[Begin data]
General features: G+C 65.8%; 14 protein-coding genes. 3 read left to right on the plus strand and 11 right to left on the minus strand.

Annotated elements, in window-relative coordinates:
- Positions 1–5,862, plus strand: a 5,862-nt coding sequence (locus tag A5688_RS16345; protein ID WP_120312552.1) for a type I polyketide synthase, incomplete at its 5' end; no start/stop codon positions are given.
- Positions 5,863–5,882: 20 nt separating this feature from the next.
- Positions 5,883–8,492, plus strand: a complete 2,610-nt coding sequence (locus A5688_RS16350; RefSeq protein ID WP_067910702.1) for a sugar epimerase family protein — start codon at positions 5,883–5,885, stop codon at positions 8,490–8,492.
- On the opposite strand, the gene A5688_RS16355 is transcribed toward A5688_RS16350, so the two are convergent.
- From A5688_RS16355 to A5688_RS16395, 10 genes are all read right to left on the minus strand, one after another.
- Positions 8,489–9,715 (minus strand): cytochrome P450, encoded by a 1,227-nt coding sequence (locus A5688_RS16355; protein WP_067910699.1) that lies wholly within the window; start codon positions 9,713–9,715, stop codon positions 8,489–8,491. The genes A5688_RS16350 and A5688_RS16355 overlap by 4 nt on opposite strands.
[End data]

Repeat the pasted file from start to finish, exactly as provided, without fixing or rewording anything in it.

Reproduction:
General features: G+C 65.8%; 14 protein-coding genes. 3 read left to right on the plus strand and 11 right to left on the minus strand.

Annotated elements, in window-relative coordinates:
- Positions 1–5,862, plus strand: a 5,862-nt coding sequence (locus tag A5688_RS16345; protein ID WP_120312552.1) for a type I polyketide synthase, incomplete at its 5' end; no start/stop codon positions are given.
- Positions 5,863–5,882: 20 nt separating this feature from the next.
- Positions 5,883–8,492, plus strand: a complete 2,610-nt coding sequence (locus A5688_RS16350; RefSeq protein ID WP_067910702.1) for a sugar epimerase family protein — start codon at positions 5,883–5,885, stop codon at positions 8,490–8,492.
- On the opposite strand, the gene A5688_RS16355 is transcribed toward A5688_RS16350, so the two are convergent.
- From A5688_RS16355 to A5688_RS16395, 10 genes are all read right to left on the minus strand, one after another.
- Positions 8,489–9,715 (minus strand): cytochrome P450, encoded by a 1,227-nt coding sequence (locus A5688_RS16355; protein WP_067910699.1) that lies wholly within the window; start codon positions 9,713–9,715, stop codon positions 8,489–8,491. The genes A5688_RS16350 and A5688_RS16355 overlap by 4 nt on opposite strands.